In another interview, you said that, as a German musician, the East-West dichotomy was always on your mind in the 1980s, and that the world was ‘easier than today’. What was it like to make music in Germany before the fall of the Berlin Wall?

That’s a difficult question. Making music wasn’t a problem, it was just about the inspiration that you get from the environment around you because as you mentioned, the world was much easier to understand as it was clearly divided into a capitalistic and a communist part. You had two superpowers and it was just a very clear political environment. These days, on the other hand, it is very confusing and asymmetrical as people say, everything is asymmetrical these days and we have lots of different political streams that influence history and the occurrences in this political world. And so, our world is much, much more complicated, these days. I think this is probably one of the reasons why the 1980s are still so popular because it was the last period where people could… party on the volcano, but now we are almost falling into the world, and there’s not so much partying anymore.

How can musicians avoid being forced to take a stand about whatever is written on the global political agenda these days?

Marian Gold today © to the owners

Marian Gold today © to the owners

I don’t feel forced; I give my opinion about many different political occurrences, and I don’t have a problem. If you expect a political opinion, it’s just a standpoint and there are so many standpoints. And people may have different opinions about some things, and I’m not a person that says that my standpoint is the only one that is right or whatever, so I can also learn from other people’s standpoints. As an artist, you are occupied with so many different social occurrences and you’re influenced by that, and the way you write songs is influenced by all these things, and if you are an artist, you have to have an opinion about all these things. And then, in this world of social media and everything, there is a good opportunity to express your opinion.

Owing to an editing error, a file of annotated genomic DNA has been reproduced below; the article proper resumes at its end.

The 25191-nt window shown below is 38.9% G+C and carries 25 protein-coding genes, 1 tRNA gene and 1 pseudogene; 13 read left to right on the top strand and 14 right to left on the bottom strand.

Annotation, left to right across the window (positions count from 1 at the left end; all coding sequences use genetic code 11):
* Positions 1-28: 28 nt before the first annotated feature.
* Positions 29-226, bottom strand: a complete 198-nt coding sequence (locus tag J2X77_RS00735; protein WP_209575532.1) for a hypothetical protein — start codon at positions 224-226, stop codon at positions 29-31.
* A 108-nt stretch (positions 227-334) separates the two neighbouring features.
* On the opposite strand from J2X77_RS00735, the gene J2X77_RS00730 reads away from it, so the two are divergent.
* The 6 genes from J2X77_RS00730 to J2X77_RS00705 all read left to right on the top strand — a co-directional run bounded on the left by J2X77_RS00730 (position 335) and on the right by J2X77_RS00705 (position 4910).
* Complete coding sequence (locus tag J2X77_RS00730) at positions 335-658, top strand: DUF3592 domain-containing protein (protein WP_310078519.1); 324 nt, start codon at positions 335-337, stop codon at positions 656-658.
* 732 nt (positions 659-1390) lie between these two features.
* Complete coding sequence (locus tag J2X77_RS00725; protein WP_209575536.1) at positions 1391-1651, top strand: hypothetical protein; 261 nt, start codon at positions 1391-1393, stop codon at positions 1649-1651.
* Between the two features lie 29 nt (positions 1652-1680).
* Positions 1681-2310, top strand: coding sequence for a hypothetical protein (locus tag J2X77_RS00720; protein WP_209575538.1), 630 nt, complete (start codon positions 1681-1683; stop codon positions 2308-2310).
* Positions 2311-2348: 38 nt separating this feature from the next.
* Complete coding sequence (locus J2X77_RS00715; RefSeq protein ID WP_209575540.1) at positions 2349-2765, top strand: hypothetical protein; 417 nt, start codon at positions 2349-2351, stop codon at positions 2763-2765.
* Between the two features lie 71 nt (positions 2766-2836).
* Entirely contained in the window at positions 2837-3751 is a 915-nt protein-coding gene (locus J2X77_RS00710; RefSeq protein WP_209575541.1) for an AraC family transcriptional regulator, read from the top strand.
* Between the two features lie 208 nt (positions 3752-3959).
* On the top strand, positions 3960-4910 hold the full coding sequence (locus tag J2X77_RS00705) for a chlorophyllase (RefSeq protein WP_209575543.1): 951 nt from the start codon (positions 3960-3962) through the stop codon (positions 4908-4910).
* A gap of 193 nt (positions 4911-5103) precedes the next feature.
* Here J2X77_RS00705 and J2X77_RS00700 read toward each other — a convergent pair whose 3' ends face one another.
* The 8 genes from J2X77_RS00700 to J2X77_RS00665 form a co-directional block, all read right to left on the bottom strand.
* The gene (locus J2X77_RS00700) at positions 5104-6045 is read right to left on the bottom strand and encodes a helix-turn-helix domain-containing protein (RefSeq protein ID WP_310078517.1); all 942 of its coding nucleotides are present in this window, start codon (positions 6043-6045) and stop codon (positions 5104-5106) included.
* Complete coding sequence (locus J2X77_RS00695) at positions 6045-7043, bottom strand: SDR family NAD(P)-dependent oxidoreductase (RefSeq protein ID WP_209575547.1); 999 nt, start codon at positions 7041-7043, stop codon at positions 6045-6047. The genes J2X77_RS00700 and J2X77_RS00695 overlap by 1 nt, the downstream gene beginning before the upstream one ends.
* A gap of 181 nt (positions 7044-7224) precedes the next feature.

What do you think of talent shows like The X Factor? 

I find them quite uninteresting. I got lots of offers to take part in things like that, and I always reject them because I am not a teacher who wants to teach other people how to make music or whatever. I’m an artist, and everybody should make their own music and not be taught by others how they have to do their music. That goes against my idea of liberty. There was only one TV show in Germany I went to, and I kind of liked the idea, there were a couple of people invited to the show that are all artists and played each other’s songs. So I played a song from the other four artists and they played my songs, that was quite interesting and very funny. But that was the only kind of show of this sort that I ever did in my life, I didn’t do any of The X Factor or other rubbish, I don’t believe in these. And among all these people that win the shows, there are only a few that are really good. I don’t know – it’s just not my cup of tea.